Coopers for Haircuts
Wind your way down Baker Street in Brighton, and, believe me, nostalgic, syrupy saxophone melodies will be furthest from your mind. This noisy little thoroughfare, off the London Road, is home to a shoddy selection of shops and a cheesy tattoo parlour, and would be as insignificant as it is unglamorous, were it not for being home to one of the hairdressing world’s best-kept secrets.
Not in the universe as we know it
Having been frozen in time for the last forty years, ‘Coopers for Haircuts’ no longer exists in the universe as we know it, but instead skulks in those dark shadowy corners normally reserved for nightmares, fevered visions and sketches from the League of Gentlemen.
Disturbing dolls’ heads
I first stumbled across Cooper’s many years ago by chance and remember gazing in the window in awe at the strange and disturbing dolls’ heads sporting lopsided grey toupees, and the peeling and faded black and white photos of haircuts that would frighten your granny. A hand-written sign read ‘haircuts 100p’, and just inside I could make out the silhouette of a man who passed more than a casual resemblance to Mr. Burns from the Simpsons. I was, naturally, intrigued.
Mr Cooper is interview shy
Nine years later, the price may have gone up by 20p, but otherwise nothing seems to have changed. Unable to seduce Mr. Cooper into an interview, I met instead with aficionado to the cause and compere of the Comedy Dairy, Dave Mountfield, and asked him how he first became initiated into Mr. Cooper’s lair.
A haircut there or a pudding bowl at home
It was about eleven years ago, it was a haircut there or a pudding bowl at home. The price was right, though I admit I was pulled in like people get pulled in by Devil worship: half out of fear and half out of curiosity. I guess I was seduced by his style hints from 1971 Vietnam war magazines, random press cuttings, cat wee-wee smell, and those strange, sinister dummy’s heads.’
On the topic of Mr. Cooper himself, Dave expounded: ‘He’s just like any other 203 year old desert rat war veteran barber who charges a pound, offers an endless stream of invective about anything, and who cuts bits of your hair actually out of your head. And he swears like you wouldn’t believe.’
Did he cut Montgomery’s hair?
Two stories I had heard about Mr. Cooper were that he had once chased someone out of his salon for asking for a ‘Mick Jagger’, and that he had also cut Field Marshall Montgomery’s hair in World War Two. I quizzed Dave about this. ‘Well the bit about Montgomery is definitely true, he even has cuttings from the Evening Argus to prove it. It’s ironic though, as many of his political views veer towards the away team on that one, if my memory serves me right. If you study photos of Rommel, the ‘trim’ looks eerily familiar. And yes, he does seem to take personal offence at hair that touches the collar, which he regards as ‘long’. I also seem to remember him dribbling on a client’s head once, but that could be just a malicious memory.’
Mr Cooper is camera shy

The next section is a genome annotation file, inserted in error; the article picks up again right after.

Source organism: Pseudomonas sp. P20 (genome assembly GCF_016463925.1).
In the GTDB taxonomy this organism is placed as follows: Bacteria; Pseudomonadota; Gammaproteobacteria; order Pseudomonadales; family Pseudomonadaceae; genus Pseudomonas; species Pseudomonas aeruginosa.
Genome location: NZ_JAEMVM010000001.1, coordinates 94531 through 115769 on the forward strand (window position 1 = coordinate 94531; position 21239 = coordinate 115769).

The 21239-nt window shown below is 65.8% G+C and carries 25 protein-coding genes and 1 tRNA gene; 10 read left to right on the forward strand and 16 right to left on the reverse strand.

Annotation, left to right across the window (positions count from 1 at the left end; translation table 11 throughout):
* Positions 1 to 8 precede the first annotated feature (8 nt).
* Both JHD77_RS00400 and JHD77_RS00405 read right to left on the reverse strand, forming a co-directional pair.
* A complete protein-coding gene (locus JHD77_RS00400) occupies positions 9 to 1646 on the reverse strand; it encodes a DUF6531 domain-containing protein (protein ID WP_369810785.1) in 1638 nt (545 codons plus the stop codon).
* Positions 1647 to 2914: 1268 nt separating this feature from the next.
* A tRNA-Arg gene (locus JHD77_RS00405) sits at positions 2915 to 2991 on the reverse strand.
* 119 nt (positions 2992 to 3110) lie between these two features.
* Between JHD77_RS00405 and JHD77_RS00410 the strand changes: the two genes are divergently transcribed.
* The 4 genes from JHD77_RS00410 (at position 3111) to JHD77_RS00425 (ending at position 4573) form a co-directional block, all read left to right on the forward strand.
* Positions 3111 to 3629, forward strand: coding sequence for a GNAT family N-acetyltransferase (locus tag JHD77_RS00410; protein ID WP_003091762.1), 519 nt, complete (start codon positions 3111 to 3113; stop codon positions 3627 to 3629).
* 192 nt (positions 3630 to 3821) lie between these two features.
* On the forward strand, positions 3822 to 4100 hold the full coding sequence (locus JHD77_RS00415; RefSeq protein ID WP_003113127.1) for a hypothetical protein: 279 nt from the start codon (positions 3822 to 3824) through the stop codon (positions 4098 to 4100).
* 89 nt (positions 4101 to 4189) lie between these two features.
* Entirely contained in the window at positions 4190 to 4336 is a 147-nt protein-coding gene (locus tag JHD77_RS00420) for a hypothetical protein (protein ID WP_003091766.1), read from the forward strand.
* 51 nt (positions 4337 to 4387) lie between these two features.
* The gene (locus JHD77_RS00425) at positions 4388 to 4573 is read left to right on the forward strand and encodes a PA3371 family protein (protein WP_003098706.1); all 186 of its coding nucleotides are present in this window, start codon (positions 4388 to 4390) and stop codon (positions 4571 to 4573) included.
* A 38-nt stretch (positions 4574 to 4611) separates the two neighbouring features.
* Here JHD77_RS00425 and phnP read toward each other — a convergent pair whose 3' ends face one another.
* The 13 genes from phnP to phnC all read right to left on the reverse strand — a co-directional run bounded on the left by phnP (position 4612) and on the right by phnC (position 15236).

Having relayed a story of mine about being chased off by Mr. Cooper when filming a super8 Sci-Fi spoof outside his shop, I was not surprised when Dave revealed similar experiences. ‘I once tried to make a film called ‘Fishboy’ with my friend Colin Fernandez. The theme of this now sadly deleted film was a young man evolving back into a fish to avoid an imminent nuclear war. In one climactic scene, Colin had to go and get his hair cut as a precursor to his dramatic reversion to fish form. High level talks were entered into with Mr Cooper and, after some tough bargaining, it was agreed that we could film in the shop, on the proviso that Colin actually had a haircut, and paid for it. A stiff price, but this was a labour of love for Colin and very much part of his cinematic vision. So, with some trepidation, Colin entered into his side of the deal. We got some lovely exterior shots through the window of Colin being subjected to Mr. Cooper’s craft. However, we hit trouble as soon as we entered the door with the camera. Maybe he’d forgotten the deal we’d struck some three minutes earlier but when Mr. Cooper saw the camera enter the shop, he reacted a bit like a drug dealer being confronted at home by Roger Cook. He swore, he put his hand over the camera, and in no uncertain terms told us to desist and leave his place of business. But he insisted Colin stay for his gentleman’s styling session. What really hurt is that he charged Colin an extra twenty pee as his hair was touching his collar which classed him as a “F….. hippy”.’
Waiting for Hollywood to call
But on reflection he conceded: ‘I think perhaps we just weren’t good enough to do him and his establishment justice, and so he threw us out like the frauds we were. He’s waiting for Hollywood to call, and he’s probably got Scorsese or Stone at the top of a very demanding wish list of directors. You can’t fault a man for having high standards.’
And finally, I wondered, if his hatred of anything below the collar was to be believed, whether the fairer sex played any part in his esteemed establishment. Well it’s usually the more mature gentleman that go for the chop, but he does cut ladies hair according to his sign. Now that would be interesting…
Any takers ladies?